Tanja Petrović: From Noise to Voice. The Work of Sonic Affect amid Industrial Debris

On the website https://soundcloud.com/markotadik/sets/13-pieces-for-prvomajska one can listen to the sound installation by artists Marko Tadić and Miro Manojlović “Concrète machines: 13 pieces for Prvomajska”. These sound pieces have been used at the exhibition in the framework of The Second Biennale of Industrial Art in Istria under the title “On the Shoulders of Fallen Giants.” The installation was placed in the cinema hall in Raša, a small mining town, known as the youngest town in Istria: it was built in 1936 and 1937 to be home of miners and their families. The mines were closed only 30 years later, and the town is today just a monument to mining life and labor. The cinema hall also lost its function – its interior is emptied of seats and void of function. It is just one among many empty, ruining buildings in this town, built by Italians during their administration in Istria. The town that was carefully conceptualized to cater the needs of its inhabitants, for a long time already stands still, bond with the past, as a monument to a bygone era, and as a ruin of the imagination of the future that industrialization used to embody.


Marko Tadić thus explained the installation in the Biennale’s catalogue: “I went to Raša as an observer, looking for visual feedback on my new work. When I entered the Prvomajska (1st May) factory in Krapan, I was surprised by the silence of the abandoned factory hall. The acoustics of the space magnified nearby sounds, and everything that echoed inside made the factory sound like a concert hall. At that moment, I decided that on this occasion, my work would be in the medium of sound. Since I am not a musician, nor a composer, I invited Miro Manojlović to collaborate with me. I gave Miro the drawings based on the space and the machinery at Prvomajska, so that he could interpret them as partitions and play them as “compositions” on the machines. These metal giants, that had once produced completely different sounds, became acoustic instruments with a broad tonal range over the course of our performance. For a few hours, the sound recordings we produced enlivened the space of the factory that had once employed more than a thousand people. The sounds and the noise therein returned to this impressive industrial space, which had once fed, schooled and brought together a community of workers and their families.”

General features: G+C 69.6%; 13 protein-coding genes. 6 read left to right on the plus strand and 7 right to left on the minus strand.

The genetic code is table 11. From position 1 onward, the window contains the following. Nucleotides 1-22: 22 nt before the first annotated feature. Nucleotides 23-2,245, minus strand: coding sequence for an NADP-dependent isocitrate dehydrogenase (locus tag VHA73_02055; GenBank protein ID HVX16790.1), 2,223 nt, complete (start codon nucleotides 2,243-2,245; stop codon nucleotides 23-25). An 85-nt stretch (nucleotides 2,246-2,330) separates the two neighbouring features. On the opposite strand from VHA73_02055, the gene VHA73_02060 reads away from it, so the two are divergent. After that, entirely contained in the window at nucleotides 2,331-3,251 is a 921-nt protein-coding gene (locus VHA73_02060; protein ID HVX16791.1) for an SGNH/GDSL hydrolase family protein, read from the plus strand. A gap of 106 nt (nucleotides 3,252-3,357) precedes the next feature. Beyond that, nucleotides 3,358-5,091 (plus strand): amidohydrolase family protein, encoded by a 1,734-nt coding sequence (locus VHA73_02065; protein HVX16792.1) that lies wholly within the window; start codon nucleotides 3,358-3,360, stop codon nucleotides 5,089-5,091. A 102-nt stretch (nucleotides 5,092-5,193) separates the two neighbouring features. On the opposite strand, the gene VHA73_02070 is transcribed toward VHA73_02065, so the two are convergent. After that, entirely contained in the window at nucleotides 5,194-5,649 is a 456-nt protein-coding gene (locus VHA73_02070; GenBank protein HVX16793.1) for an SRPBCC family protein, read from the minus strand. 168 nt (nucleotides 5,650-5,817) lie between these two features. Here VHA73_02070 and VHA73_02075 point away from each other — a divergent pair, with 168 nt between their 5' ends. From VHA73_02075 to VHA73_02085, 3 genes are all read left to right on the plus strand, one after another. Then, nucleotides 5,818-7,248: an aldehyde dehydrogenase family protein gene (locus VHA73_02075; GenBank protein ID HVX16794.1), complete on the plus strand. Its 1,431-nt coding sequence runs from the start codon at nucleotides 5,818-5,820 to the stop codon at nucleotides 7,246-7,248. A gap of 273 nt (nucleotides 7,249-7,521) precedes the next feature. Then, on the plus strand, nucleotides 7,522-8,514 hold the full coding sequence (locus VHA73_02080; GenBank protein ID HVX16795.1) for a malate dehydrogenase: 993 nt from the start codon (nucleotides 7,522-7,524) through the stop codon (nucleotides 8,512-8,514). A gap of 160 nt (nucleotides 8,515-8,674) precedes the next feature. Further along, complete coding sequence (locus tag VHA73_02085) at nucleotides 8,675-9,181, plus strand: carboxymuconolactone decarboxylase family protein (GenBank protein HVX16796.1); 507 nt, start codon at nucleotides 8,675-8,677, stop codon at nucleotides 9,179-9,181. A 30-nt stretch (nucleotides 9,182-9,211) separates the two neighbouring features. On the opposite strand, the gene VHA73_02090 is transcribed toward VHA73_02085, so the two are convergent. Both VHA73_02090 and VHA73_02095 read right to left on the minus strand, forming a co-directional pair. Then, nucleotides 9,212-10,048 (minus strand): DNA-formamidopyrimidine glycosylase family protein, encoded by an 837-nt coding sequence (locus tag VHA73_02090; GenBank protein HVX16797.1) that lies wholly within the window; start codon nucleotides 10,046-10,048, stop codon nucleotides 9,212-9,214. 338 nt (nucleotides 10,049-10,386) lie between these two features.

Although “13 pieces for Prvomajska” kept living their virtual, “de-territorialized life” on the SoundCloud platform, it is the abandoned space in the center of a deindustrialized mining town where we could observe their full capacity to disrupt the silence and bring back the noise of machines and production. Emptiness and silence became dominant ways to experience and describe the process of deindustrialization, but also, as Dace Dzenoska argues, “a powerful lens for analyzing novel relations between capital, the state, people, and place.”

The artistic take on industrial noise transforms noise into sound, but among silent and empty ruins of industry and the bygone world the industrial labor has created, the sound acquires additional agency: the sound becomes a voice, understood as “a phenomenon that links material practices with subjectivity, and embodied sound with collectively recognized meanings” and a “critical site where the realms of the cultural and sociopolitical link to the level of the individual”, as  Amanda Weidman argued. Such voice is capable of recalling lost social relations, values and alternatives to what became the present, characterized by silence, stillness, emptiness and dissolution.